As French ex-rugby star Marc Cecillon is convicted of the murder of his wife Chantal, BBC News looks at some of the pressures he faced and some of the efforts being made to help other retired athletes.
By Patrick Jackson
Matches against Ireland began and ended Cecillon's international career
In French rugby slang, the term for the post-match party is the troisieme mi-temps or third half.
At Marc Cecillon's trial, a picture emerged of a former star inhabiting a dark troisieme of his own since his departure from the national side in 1995 at the age of 35.
"I fell into alcoholism whilst being totally wrapped up in my own little bubble," the former French international captain told the court, between sobs. "I exploded without knowing why."
The "explosion" of "The Quiet Man" of French rugby, as he was nicknamed by some who likened him to the actor John Wayne, saw his wife cut down in a hail of bullets at a party and the ruin of the lives of their two daughters and Cecillon's in-laws, in the words of fellow former rugby star Serge Blanco.
Born 30 July 1959 in Bourgoin, south-eastern France
Played 46 international matches for French national team 1988-95, five of them as captain
Played at national level for Bourgoin-Jallieu and Beaurepaire before retiring in 2003
Blanco, who testified at the trial, remembers a very different Cecillon from the days when they played together in the national team, Les Bleus.
"We never saw any sign of alcoholism during his career though he would go to parties after matches like any other player," he told the BBC News website.
For Blanco, who like other rugby stars of that generation moved on to a successful career off the field, the danger signs only appeared with Cecillon's retirement from the game when he failed to settle back into ordinary life.
Life without the ref
"He was a strong player who was generous in the field. In all of his career he never had a booking, he never played dirty, he was never given a punishment like others," he said.
"But rules are also what you learn in life and life is not rugby - perhaps he lacked a referee in his own life who could have brought him to see that he was on the wrong path?"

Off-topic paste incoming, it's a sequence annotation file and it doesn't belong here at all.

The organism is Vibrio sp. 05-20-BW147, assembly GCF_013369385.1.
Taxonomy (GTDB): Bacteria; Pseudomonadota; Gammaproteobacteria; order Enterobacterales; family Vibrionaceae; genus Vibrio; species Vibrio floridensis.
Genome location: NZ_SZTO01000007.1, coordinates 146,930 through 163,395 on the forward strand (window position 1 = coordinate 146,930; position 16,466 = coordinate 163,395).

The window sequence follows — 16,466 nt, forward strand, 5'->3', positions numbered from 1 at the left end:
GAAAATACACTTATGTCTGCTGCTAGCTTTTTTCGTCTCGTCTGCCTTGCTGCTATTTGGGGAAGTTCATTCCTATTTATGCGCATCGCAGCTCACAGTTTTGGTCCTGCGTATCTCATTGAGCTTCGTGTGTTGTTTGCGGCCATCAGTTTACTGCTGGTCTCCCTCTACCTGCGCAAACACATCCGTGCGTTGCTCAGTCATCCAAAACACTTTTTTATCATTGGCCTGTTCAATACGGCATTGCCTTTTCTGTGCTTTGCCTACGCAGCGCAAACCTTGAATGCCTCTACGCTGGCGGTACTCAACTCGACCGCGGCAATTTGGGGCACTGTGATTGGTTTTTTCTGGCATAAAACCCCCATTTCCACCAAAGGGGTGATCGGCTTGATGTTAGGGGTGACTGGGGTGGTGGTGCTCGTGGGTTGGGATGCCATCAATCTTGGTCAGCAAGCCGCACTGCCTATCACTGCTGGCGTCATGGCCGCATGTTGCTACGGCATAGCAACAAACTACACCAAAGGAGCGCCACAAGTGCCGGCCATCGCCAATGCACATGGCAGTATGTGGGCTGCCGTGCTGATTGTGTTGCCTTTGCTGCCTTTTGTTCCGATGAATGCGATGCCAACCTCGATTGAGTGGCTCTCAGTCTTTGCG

The current director of France's National Rugby League admits the game has its drinking culture but argues that, in France at least, this is largely a thing of the past since the sport went professional in 1995:
"Now more effort is required of players who are expected to attain perfection on the field and have to train every day so they have to forego the celebratory post-match bottle."
Some have suggested that Cecillon, the determined amateur rugby man, never got over the move to a professional game.
However, Blanco is doubtful:
"I don't think that's what troubled Marc. I think what troubled him was rather the fact that quite simply his career had ended. Amateur or professional, he saw his career suddenly end.
"There are people who go through certain experiences and some cope, some cope less well, some don't cope at all."
The friendly game
Dr Serge Simon, himself a former French rugby international, founded a clinic for athletes six years ago in Bordeaux.
The Accompaniment and Prevention Centre for Sportsmen (CAPS) seeks to help athletes both active and retired who encounter psychological problems.
Last year alone it helped 275 people but, despite its rugby connections, it would be a mistake to assume that most of them came from the same game as Marc Cecillon.
"Rugby is perhaps one of the most protected sports, so to speak, because it is a team sport which values solidarity," said Franck Eisenberg, a sociologist at CAPS.
More vulnerable to anxiety and depression are those athletes pursuing individual sports: gymnasts who may slip into depression when forced by injury to spend months on end recuperating, dancers struggling with anorexia.
Another problem psychologists encounter across all athletic disciplines is addiction to training, which can harm both their health and social life.
And when the hand of the biological stopwatch comes around, usually between the ages of 30 and 35, there looms the challenge of the "tunnel effect", Mr Eisenberg explained.
"Many of our athletes talk about this effect," he said.
"At the age of 12 or 13 they get selected as potential champion material, then spend 10 or 14 years in training and their whole lives revolve around it their sport.
"When their career ends, they tell us it is like emerging into a world from which they have been cut off for years and they cannot get their bearings.
"It's a loss of identity because all your sporting life was built around your identity as a champion. You are the runner, the jumper, the rugby or football star.
"And then, for the rest of your life, you will be someone 'who was something once'."
Cecillon once told a French journalist that he was a "bloke like anyone else".
"Yes, sometimes it's nice to be Marc Cecillon but most of the time I arrive late at meetings because people stop me in the street to talk about the latest match... I like my peace," he told L'Humanite newspaper.
It was the summer of 1995 and he was still "something" to the world of sport.